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Rudi Kiefer's Earth Sense: Climatic change brings plenty of smog
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The term “global warming” is slowly fading as it becomes clearer that “climatic change” is more accurate.

We won’t see warmer conditions throughout. Instead, more weather variability will be the rule. Extremes have been seen before, but will happen more often.

A recent discussion with Brenau’s graduate students of physical therapy uncovered some topics that aren’t in the news often, but have a definite impact on health and wellbeing.

One of those is the occurrence of temperature inversions. Weather conditions that bounce around more are likely to bring extra cold fronts to Georgia, especially during the El Niño conditions that have been predicted for this winter.

After a cold front passes through the area, we tend to get clear, cold nights. The ground loses heat rapidly, causing the dry air above it to settle down heavily. Because temperatures are coldest at ground level, with warmer air remaining at higher altitude, the atmosphere becomes stagnant near the surface.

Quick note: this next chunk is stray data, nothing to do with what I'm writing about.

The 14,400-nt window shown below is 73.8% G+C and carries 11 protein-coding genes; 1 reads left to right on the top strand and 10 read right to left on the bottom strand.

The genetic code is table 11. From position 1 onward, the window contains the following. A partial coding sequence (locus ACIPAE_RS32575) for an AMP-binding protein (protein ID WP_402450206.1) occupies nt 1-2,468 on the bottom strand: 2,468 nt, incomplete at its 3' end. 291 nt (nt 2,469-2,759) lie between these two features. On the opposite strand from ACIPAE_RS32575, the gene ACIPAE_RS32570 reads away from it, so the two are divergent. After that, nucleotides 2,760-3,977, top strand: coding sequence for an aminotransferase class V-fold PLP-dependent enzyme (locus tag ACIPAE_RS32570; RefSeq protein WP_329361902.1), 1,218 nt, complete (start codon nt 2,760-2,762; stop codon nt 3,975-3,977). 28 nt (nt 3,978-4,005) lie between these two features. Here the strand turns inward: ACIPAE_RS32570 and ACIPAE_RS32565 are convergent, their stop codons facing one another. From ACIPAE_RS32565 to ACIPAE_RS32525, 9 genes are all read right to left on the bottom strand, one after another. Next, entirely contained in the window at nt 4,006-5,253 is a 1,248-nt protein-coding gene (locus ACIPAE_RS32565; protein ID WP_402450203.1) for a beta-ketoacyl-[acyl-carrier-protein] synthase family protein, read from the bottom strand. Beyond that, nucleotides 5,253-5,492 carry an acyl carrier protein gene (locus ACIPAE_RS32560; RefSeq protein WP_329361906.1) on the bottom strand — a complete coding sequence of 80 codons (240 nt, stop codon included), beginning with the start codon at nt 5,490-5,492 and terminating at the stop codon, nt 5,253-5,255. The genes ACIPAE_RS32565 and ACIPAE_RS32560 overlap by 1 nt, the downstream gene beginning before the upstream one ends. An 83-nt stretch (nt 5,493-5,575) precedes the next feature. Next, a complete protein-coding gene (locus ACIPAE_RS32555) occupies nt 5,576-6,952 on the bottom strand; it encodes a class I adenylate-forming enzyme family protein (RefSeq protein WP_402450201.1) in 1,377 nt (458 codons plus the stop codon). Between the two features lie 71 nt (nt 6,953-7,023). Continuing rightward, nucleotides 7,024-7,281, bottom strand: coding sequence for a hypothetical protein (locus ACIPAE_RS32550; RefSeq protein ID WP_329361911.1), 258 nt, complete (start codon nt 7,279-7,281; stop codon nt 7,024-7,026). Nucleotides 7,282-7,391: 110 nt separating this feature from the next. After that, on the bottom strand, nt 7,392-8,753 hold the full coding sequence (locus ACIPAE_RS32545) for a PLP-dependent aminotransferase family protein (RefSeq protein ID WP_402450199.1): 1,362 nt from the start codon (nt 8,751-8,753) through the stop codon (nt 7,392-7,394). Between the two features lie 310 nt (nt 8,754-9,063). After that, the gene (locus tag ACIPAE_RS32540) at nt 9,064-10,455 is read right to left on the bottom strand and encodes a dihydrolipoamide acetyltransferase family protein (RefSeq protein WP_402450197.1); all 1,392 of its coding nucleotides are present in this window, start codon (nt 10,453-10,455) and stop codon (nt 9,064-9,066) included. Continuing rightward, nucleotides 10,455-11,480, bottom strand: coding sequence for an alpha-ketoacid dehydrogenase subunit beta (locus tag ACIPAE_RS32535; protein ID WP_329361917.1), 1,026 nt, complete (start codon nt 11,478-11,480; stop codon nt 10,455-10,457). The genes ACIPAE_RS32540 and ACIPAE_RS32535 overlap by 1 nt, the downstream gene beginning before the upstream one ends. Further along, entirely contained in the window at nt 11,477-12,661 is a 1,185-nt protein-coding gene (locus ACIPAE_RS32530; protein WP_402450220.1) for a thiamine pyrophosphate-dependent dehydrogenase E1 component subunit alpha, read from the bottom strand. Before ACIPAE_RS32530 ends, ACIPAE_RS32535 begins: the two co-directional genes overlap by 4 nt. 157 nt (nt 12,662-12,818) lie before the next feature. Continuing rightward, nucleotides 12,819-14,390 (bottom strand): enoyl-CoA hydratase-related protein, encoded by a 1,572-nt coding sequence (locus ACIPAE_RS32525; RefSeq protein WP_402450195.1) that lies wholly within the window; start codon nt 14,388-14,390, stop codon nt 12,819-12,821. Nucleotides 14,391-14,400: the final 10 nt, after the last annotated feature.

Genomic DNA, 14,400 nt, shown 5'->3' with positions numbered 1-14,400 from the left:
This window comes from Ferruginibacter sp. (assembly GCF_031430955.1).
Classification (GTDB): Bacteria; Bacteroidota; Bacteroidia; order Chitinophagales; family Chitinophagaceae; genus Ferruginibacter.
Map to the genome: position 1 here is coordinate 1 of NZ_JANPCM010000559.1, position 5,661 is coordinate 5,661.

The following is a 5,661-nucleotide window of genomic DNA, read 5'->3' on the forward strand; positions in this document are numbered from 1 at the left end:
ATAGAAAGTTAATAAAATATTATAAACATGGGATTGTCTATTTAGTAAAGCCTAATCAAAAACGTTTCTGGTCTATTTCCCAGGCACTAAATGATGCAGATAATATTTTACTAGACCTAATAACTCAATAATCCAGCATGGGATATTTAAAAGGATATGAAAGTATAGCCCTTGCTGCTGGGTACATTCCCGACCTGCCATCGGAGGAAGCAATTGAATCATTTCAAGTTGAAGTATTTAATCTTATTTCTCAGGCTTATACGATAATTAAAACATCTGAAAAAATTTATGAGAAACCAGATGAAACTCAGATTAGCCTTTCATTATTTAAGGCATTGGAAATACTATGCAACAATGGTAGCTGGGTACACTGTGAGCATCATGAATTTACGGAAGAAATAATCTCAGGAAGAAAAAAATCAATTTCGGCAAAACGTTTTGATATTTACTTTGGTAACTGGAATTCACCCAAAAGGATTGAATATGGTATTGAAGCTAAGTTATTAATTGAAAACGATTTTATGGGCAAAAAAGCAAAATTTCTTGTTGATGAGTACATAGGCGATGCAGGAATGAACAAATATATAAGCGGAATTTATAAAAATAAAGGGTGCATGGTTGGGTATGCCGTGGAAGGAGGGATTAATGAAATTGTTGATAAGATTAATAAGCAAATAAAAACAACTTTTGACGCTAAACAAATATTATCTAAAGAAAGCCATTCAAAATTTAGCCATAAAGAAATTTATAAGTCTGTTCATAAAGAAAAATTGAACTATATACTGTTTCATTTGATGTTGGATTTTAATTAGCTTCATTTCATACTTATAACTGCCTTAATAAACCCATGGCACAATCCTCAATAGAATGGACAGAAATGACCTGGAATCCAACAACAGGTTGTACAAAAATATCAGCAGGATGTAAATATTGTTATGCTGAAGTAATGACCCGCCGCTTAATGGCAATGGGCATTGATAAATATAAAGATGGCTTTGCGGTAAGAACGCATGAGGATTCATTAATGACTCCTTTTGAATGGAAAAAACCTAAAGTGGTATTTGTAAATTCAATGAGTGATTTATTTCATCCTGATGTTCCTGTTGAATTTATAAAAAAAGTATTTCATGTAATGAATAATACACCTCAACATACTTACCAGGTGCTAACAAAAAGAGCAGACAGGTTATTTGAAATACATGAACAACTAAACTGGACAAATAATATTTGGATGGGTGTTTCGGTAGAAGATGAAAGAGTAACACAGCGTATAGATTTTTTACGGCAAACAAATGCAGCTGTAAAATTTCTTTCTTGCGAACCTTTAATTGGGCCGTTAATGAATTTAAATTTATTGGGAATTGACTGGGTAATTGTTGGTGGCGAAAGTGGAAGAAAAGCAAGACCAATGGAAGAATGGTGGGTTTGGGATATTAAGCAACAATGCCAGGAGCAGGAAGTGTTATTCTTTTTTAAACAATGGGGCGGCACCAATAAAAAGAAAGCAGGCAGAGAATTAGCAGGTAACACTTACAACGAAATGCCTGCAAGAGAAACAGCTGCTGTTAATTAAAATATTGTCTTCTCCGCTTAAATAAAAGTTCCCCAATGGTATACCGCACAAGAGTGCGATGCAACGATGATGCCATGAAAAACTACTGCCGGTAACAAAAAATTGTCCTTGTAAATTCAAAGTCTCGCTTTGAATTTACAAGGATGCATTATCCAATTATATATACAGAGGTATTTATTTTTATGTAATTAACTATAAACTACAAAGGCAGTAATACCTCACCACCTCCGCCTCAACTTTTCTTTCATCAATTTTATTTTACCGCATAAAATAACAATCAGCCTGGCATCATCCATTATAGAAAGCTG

Smoke, exhaust and pollutants don’t disperse as readily as they would on a warmer day. As we can expect a greater number of these so-called temperature inversions, following the increase in frontal systems, it is also likely that there will be more smog days.

Smog, the combination of “smoke” and “fog,” is at its worst when moisture meets cold air and the inversion is strongest. That’s usually the case early in the morning, just before sunrise. Due to the work schedules that most of us have, it also coincides with peak traffic times on the highways.  

Smog causes bronchial irritation, breathing problems and possible lung damage, particularly in people who suffer from asthma or other breathing disorders.

Currently, the country with the most severe smog problems is China. Internet news pictures that show workers doing their morning exercises in a park while wearing breath masks are a warning as to how far air quality is deteriorating in some places.

In the U.S., conditions haven’t gotten quite this threatening yet. But we’re no stranger to smog. The worst episode occurred in 1948, when thousands of residents in Donora, Pa., became seriously ill as a “killer smog” spread its veil over the town for several days. Twenty died.

If the current prognosis holds true, predicting “more of everything” for the climatic changes in progress, then more inversions and smog episodes are in the cards for heavily industrialized northern Georgia.

Rudi Kiefer, Ph.D., is a professor of physical science and director of sustainability at Brenau University. His column appears Sundays and at